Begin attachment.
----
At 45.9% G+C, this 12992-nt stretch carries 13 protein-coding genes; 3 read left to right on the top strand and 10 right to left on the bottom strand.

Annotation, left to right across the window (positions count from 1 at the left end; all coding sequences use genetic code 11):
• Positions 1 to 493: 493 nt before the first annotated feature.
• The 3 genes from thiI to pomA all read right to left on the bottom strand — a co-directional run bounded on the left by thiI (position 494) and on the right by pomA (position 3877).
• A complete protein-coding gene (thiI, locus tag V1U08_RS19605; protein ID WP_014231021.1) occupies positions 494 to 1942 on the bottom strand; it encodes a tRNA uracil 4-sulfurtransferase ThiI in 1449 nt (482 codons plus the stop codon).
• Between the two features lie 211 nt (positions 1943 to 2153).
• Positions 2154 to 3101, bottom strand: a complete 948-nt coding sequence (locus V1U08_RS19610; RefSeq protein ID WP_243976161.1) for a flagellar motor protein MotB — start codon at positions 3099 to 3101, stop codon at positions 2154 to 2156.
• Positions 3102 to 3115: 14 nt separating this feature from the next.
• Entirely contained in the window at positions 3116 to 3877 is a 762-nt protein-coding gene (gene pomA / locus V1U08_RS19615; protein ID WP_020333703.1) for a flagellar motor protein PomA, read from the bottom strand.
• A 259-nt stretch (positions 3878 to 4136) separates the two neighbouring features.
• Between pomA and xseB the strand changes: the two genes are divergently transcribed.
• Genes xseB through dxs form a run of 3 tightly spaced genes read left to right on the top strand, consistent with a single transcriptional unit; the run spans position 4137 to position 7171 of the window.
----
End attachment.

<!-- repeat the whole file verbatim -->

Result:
At 45.9% G+C, this 12992-nt stretch carries 13 protein-coding genes; 3 read left to right on the top strand and 10 right to left on the bottom strand.

Annotation, left to right across the window (positions count from 1 at the left end; all coding sequences use genetic code 11):
• Positions 1 to 493: 493 nt before the first annotated feature.
• The 3 genes from thiI to pomA all read right to left on the bottom strand — a co-directional run bounded on the left by thiI (position 494) and on the right by pomA (position 3877).
• A complete protein-coding gene (thiI, locus tag V1U08_RS19605; protein ID WP_014231021.1) occupies positions 494 to 1942 on the bottom strand; it encodes a tRNA uracil 4-sulfurtransferase ThiI in 1449 nt (482 codons plus the stop codon).
• Between the two features lie 211 nt (positions 1943 to 2153).
• Positions 2154 to 3101, bottom strand: a complete 948-nt coding sequence (locus V1U08_RS19610; RefSeq protein ID WP_243976161.1) for a flagellar motor protein MotB — start codon at positions 3099 to 3101, stop codon at positions 2154 to 2156.
• Positions 3102 to 3115: 14 nt separating this feature from the next.
• Entirely contained in the window at positions 3116 to 3877 is a 762-nt protein-coding gene (gene pomA / locus V1U08_RS19615; protein ID WP_020333703.1) for a flagellar motor protein PomA, read from the bottom strand.
• A 259-nt stretch (positions 3878 to 4136) separates the two neighbouring features.
• Between pomA and xseB the strand changes: the two genes are divergently transcribed.
• Genes xseB through dxs form a run of 3 tightly spaced genes read left to right on the top strand, consistent with a single transcriptional unit; the run spans position 4137 to position 7171 of the window.